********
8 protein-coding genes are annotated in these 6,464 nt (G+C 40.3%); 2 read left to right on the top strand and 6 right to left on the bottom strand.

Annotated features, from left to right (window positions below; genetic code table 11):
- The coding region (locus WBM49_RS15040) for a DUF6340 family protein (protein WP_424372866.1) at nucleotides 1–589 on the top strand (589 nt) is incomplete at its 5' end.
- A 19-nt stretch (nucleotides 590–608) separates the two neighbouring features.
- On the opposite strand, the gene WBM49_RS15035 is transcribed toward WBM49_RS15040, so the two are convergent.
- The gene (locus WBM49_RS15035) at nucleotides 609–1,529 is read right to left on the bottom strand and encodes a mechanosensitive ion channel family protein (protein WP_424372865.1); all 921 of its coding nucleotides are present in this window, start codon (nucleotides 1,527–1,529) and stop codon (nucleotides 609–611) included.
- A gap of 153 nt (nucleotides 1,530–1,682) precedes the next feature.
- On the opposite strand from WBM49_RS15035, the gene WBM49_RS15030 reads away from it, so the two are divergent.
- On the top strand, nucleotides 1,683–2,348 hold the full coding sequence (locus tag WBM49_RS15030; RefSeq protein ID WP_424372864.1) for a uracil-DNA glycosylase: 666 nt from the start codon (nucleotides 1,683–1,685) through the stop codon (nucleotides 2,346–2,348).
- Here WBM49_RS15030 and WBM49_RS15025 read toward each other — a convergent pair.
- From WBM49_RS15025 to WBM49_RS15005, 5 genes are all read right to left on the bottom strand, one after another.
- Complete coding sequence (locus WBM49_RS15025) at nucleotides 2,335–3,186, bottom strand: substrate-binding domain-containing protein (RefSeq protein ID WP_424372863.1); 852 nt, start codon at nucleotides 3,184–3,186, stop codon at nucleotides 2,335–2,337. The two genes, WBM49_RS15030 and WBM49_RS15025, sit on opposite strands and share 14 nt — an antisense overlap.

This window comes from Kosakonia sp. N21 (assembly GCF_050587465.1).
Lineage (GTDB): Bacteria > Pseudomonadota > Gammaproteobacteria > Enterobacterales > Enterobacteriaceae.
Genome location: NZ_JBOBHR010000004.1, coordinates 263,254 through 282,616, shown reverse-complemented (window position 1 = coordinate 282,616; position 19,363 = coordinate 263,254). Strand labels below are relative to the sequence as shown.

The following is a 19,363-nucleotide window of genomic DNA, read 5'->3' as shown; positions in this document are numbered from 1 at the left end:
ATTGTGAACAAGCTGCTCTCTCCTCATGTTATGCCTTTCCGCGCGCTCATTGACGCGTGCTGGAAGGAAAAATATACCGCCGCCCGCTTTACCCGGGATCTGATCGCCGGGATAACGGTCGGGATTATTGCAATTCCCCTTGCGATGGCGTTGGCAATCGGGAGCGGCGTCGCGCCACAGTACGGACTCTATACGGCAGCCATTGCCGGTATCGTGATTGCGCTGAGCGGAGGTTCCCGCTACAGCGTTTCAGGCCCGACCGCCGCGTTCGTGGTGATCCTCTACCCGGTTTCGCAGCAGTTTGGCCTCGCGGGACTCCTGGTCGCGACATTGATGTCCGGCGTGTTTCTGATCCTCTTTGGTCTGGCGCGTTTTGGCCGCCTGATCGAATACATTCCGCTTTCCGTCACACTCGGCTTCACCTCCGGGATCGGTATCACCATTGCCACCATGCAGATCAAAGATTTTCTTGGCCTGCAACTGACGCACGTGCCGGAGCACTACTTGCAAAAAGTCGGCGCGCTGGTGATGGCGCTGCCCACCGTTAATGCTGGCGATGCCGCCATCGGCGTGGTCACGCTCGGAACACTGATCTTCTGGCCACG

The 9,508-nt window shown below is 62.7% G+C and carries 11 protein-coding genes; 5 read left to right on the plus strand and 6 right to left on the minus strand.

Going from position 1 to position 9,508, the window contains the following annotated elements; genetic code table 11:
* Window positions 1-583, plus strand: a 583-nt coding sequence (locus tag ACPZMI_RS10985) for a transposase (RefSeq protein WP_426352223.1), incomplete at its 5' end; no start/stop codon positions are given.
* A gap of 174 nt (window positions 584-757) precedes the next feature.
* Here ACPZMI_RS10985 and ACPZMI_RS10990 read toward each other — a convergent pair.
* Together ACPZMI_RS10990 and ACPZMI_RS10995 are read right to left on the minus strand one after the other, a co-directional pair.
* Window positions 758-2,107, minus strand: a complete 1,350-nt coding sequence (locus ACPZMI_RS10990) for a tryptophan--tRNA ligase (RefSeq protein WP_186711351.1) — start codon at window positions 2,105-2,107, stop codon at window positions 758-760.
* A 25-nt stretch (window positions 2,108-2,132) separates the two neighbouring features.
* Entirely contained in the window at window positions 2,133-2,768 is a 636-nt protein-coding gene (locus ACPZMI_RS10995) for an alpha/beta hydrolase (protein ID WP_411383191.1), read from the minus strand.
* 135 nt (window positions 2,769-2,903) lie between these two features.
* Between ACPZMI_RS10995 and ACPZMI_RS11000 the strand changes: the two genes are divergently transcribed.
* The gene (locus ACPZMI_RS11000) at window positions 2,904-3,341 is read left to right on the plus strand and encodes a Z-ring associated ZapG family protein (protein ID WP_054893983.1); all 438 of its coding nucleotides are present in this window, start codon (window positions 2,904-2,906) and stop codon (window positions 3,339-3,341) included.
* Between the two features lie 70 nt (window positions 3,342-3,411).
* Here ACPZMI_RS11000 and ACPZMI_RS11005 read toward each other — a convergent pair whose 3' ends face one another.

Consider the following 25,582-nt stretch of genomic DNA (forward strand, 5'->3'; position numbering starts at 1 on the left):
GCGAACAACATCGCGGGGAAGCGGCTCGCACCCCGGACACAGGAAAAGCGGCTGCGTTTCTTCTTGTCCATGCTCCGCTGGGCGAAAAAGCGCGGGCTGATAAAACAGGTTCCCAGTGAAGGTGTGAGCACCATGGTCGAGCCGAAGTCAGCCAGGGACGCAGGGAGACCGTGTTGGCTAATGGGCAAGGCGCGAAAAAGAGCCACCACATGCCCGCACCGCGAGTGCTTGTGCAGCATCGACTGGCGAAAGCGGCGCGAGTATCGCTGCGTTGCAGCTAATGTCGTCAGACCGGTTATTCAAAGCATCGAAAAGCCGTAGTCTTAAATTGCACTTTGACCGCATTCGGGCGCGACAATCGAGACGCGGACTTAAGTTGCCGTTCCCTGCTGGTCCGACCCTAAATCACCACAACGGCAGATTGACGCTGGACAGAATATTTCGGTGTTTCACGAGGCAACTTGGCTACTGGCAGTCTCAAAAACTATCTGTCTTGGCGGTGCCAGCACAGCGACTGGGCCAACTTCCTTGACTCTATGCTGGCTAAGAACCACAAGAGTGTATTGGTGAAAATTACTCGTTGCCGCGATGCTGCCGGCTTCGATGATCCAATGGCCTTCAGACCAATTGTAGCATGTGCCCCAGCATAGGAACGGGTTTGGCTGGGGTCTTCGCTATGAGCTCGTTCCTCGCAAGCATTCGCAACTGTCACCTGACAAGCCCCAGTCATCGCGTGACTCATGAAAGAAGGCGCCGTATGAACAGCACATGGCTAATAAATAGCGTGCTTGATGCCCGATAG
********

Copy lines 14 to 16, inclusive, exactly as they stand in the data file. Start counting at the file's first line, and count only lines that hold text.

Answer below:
Lineage (GTDB): Bacteria > Pseudomonadota > Gammaproteobacteria > Enterobacterales > Enterobacteriaceae.
Genome location: NZ_JBOBHR010000004.1, coordinates 263,254 through 282,616, shown reverse-complemented (window position 1 = coordinate 282,616; position 19,363 = coordinate 263,254). Strand labels below are relative to the sequence as shown.

The following is a 19,363-nucleotide window of genomic DNA, read 5'->3' as shown; positions in this document are numbered from 1 at the left end: